27. Interconnection involves a linking up of one telecom operator to the infrastructure facilities of another. Interconnection charges include charges for collecting and delivering calls, for installing, maintaining and operating the points of interconnect, payment for supplementary services, and for ancillary and other facilities (such as space in the equipment room). In many instances, a charge is levied for funding the expenditure due to universal service obligations.
28. Basically interconnection charges are paid either through sharing of revenues among the interconnected operators, or on the basis of the cost of the interconnection service provided (plus a reasonable profit). The latter approach is more widely used.
a) Procedures Used for Setting Interconnection Charges
29. The procedures used to establish interconnection charges include,
30. In most countries, regulators encourage the operators to settle interconnection rates through negotiations. To assist this process, the regulators normally establish guidelines or a framework which they consider desirable for determining interconnection charges.
b) Objectives of Interconnection Pricing
31. The objectives of interconnection pricing policy are similar to those mentioned in the context of telecom tariffs. This is particularly so because of the link between interconnection and the provision of telecom services to end-users. However, the objective of efficiency in interconnection not only requires a cost-based price, but also flexibility of interconnection. The latter aspect involves two features. One is to facilitate interconnection among different operators at any specific point (unless technically infeasible). Second is that the interconnection should be made available for the specific elements of the network for which interconnection is required rather than a whole bundle of interconnection services being purchased. This suggests a need for unbundling of the interconnection services provided.
32. A very important objective under interconnection is prevention of unfair competition. This requires identifying those interconnection services which are essential for facilitating competition, or are required for essential services. Such services are subject to particular scrutiny and control, including monitoring and specification of interconnection charges and other access conditions. Furthermore, in certain cases, cost-concepts (such as incremental costs or "stand-alone costs") are used to define the limits on prices through floors and ceilings. This helps to guide the negotiations on interconnection among operators.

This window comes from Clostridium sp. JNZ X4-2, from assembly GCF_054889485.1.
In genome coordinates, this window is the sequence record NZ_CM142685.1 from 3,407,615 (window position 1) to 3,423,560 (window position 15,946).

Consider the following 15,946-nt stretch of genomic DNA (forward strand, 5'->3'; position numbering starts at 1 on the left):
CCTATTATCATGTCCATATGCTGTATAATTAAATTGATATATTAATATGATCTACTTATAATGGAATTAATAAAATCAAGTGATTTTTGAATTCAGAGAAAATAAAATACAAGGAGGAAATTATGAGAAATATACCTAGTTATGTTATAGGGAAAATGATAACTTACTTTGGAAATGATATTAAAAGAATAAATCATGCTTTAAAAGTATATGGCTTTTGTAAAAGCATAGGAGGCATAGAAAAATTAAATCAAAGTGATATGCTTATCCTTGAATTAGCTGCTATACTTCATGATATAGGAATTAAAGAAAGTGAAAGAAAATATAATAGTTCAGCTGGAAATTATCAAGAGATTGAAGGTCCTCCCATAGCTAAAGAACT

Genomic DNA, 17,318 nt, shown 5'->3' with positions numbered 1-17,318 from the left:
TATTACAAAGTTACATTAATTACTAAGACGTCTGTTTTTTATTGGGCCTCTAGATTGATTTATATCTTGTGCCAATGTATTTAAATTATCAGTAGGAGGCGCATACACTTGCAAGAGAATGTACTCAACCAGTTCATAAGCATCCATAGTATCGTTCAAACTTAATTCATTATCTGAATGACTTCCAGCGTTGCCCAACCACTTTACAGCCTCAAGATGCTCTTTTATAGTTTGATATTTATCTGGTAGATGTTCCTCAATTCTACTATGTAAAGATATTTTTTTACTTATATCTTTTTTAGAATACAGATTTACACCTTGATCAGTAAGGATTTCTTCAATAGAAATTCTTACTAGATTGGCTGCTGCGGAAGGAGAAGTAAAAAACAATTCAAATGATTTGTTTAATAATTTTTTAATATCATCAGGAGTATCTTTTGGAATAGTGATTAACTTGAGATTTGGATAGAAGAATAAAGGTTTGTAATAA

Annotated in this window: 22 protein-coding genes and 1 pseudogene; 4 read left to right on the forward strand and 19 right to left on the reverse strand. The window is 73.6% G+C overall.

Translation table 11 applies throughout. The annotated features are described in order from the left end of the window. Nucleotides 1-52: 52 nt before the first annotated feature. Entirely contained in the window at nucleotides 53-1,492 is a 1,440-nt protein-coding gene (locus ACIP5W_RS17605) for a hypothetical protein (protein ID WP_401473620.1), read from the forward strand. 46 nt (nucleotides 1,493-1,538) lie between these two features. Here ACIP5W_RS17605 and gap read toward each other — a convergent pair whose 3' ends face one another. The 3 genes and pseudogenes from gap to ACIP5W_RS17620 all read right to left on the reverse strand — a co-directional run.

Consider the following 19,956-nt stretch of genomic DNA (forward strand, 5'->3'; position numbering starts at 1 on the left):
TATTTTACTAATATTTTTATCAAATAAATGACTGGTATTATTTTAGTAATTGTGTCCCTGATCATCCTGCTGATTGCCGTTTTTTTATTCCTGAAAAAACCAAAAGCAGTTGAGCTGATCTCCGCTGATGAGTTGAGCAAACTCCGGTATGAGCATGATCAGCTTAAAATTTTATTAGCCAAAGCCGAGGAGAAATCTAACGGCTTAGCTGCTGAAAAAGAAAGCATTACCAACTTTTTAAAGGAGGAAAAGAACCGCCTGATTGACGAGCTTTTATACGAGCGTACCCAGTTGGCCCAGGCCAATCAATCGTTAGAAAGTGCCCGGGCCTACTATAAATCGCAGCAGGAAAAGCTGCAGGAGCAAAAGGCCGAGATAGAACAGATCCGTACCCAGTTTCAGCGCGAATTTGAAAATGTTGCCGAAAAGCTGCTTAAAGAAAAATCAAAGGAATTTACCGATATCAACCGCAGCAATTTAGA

33. Emphasis on promoting competition also implies that interconnection charges do not discriminate between different operators, particularly with reference to the operator which belongs to the same business group as the interconnection provider.
34. An important feature about interconnection charges has been that in a number of cases, preferential treatment has been provided to a new entrant. One reason for this is the view that the newcomer starts with a competitive disadvantage, in particular due to the various types of interconnection problems that can arise, and the difficulty of initially generating an adequate market to cover the relatively high start-up costs. Preferential treatment helps the new entrant to stabilize in the market, with market stability judged in terms of certain criteria such as market share.
c) Different methodologies for fixing interconnecting charges
35. It is easier to determine the cost of physically linking-up an operator with another operators network than to determine the cost of providing interconnection services. Therefore, most of the focus under interconnection charges has been on determination of these charges for the latter aspect.
36. Interconnection charges have generally been based on the time period (duration as well as peak or off-peak period) and the distance covered by the call. The different methodologies for fixing interconnection charges and mark-up for provision of interconnection services include several which were mentioned with regard to telecom tariffs, e.g. cost-based pricing, two part tariff, price caps, floors and ceilings, Ramsey mark-up, and uniform or cost-axiomatic mark-up. Similar issues, as discussed earlier, arise for these methodologies.
37. Other methodologies include,
(i) Charges based on the structure or the level of actual tariffs in place for telecom services. Not being linked to costs, this method leads to inefficient operation and investment.
(ii) Charges based on the time used by the calls made and the distance covered by the calls;
(iii) Charges based on the capacity to which access is provided. This method has been found difficult to implement, mainly because interconnecting carriers have underestimated their peak demand, which in turn reduces the competitive pressure in the market.
(iv) Charges based on the network elements that are used through interconnection. This gives a better estimate of the costs involved, but requires more detailed information for implementation.
(v) The "efficient component pricing rule" (ECPR) methodology, which provides for a floor and a ceiling for interconnection charges, and that interconnection charges comprise both the costs of giving interconnection as well as the earnings lost by the interconnect provider because of the telecom traffic that is diverted from that operator to the new entrant who obtains interconnection.
This methodology is supposed to evoke less political and strategic opposition from the incumbent regarding entry into the market. The new entrants have to be much more efficient than the incumbent in order to enter the market. However, this approach has been criticized on a number of grounds. It would sanctify the market revenue earned by the incumbent in a protected market, and would make it more difficult to infuse competition, efficiency and even the introduction of related (but novel) products through new entry. Moreover, the incumbent operator may not have much incentive to improve the services for users because it makes a return whether or not the whole call is made on its network. These issues are compounded by a difficulties in ascertaining the extent of diverted traffic. Furthermore, if there is excess demand, then the diversion of market away from the incumbent is unlikely, or is likely to be small. Without market diversion, the ECPR is like a cost- based rule with floor and ceiling prices.